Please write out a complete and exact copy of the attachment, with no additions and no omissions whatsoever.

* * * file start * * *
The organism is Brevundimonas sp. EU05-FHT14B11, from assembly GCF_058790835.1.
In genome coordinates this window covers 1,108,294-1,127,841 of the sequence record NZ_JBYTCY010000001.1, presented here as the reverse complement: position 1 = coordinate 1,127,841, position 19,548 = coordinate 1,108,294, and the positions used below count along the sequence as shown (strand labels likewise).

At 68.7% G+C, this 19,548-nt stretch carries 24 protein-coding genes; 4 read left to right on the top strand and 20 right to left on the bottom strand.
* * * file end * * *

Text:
The organism is Brevundimonas sp. EU05-FHT14B11, from assembly GCF_058790835.1.
In genome coordinates this window covers 1,108,294-1,127,841 of the sequence record NZ_JBYTCY010000001.1, presented here as the reverse complement: position 1 = coordinate 1,127,841, position 19,548 = coordinate 1,108,294, and the positions used below count along the sequence as shown (strand labels likewise).

At 68.7% G+C, this 19,548-nt stretch carries 24 protein-coding genes; 4 read left to right on the top strand and 20 right to left on the bottom strand.